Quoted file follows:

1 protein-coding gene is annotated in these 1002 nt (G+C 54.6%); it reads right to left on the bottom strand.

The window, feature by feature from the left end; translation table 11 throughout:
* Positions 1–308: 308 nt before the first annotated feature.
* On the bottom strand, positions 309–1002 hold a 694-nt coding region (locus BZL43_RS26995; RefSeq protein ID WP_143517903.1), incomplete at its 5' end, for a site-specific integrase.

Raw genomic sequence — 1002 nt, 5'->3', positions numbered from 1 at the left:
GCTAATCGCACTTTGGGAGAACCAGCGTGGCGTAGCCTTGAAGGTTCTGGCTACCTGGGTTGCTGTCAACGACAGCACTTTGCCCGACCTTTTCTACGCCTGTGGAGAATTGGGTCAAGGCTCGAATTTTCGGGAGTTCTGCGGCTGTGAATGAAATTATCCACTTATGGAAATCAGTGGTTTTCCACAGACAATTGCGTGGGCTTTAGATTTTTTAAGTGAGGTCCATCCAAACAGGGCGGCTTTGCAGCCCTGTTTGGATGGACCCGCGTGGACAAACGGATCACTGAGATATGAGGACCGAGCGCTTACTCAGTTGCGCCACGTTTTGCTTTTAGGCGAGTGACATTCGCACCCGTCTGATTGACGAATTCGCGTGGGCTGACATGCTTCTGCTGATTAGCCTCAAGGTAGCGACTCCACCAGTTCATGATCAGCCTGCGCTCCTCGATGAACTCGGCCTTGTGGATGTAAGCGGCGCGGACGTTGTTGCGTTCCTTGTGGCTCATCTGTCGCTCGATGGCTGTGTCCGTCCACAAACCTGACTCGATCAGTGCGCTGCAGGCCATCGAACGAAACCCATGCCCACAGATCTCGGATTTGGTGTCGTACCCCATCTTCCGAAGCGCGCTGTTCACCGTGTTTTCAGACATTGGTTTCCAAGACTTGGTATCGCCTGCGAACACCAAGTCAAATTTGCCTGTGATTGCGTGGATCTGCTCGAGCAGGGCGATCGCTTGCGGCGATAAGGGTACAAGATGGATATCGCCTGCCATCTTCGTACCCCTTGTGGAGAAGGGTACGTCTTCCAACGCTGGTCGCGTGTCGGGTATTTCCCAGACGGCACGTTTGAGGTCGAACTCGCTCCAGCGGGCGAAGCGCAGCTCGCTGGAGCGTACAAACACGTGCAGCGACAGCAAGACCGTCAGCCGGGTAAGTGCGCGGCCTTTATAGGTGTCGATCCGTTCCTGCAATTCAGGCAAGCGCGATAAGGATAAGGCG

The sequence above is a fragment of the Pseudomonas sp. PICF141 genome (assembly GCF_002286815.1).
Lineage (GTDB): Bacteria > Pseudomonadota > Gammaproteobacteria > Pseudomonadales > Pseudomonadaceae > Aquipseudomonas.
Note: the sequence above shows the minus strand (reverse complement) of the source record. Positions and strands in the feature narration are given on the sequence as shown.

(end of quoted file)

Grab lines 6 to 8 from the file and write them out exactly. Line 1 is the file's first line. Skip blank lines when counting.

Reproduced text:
GCTAATCGCACTTTGGGAGAACCAGCGTGGCGTAGCCTTGAAGGTTCTGGCTACCTGGGTTGCTGTCAACGACAGCACTTTGCCCGACCTTTTCTACGCCTGTGGAGAATTGGGTCAAGGCTCGAATTTTCGGGAGTTCTGCGGCTGTGAATGAAATTATCCACTTATGGAAATCAGTGGTTTTCCACAGACAATTGCGTGGGCTTTAGATTTTTTAAGTGAGGTCCATCCAAACAGGGCGGCTTTGCAGCCCTGTTTGGATGGACCCGCGTGGACAAACGGATCACTGAGATATGAGGACCGAGCGCTTACTCAGTTGCGCCACGTTTTGCTTTTAGGCGAGTGACATTCGCACCCGTCTGATTGACGAATTCGCGTGGGCTGACATGCTTCTGCTGATTAGCCTCAAGGTAGCGACTCCACCAGTTCATGATCAGCCTGCGCTCCTCGATGAACTCGGCCTTGTGGATGTAAGCGGCGCGGACGTTGTTGCGTTCCTTGTGGCTCATCTGTCGCTCGATGGCTGTGTCCGTCCACAAACCTGACTCGATCAGTGCGCTGCAGGCCATCGAACGAAACCCATGCCCACAGATCTCGGATTTGGTGTCGTACCCCATCTTCCGAAGCGCGCTGTTCACCGTGTTTTCAGACATTGGTTTCCAAGACTTGGTATCGCCTGCGAACACCAAGTCAAATTTGCCTGTGATTGCGTGGATCTGCTCGAGCAGGGCGATCGCTTGCGGCGATAAGGGTACAAGATGGATATCGCCTGCCATCTTCGTACCCCTTGTGGAGAAGGGTACGTCTTCCAACGCTGGTCGCGTGTCGGGTATTTCCCAGACGGCACGTTTGAGGTCGAACTCGCTCCAGCGGGCGAAGCGCAGCTCGCTGGAGCGTACAAACACGTGCAGCGACAGCAAGACCGTCAGCCGGGTAAGTGCGCGGCCTTTATAGGTGTCGATCCGTTCCTGCAATTCAGGCAAGCGCGATAAGGATAAGGCG

The sequence above is a fragment of the Pseudomonas sp. PICF141 genome (assembly GCF_002286815.1).
Lineage (GTDB): Bacteria > Pseudomonadota > Gammaproteobacteria > Pseudomonadales > Pseudomonadaceae > Aquipseudomonas.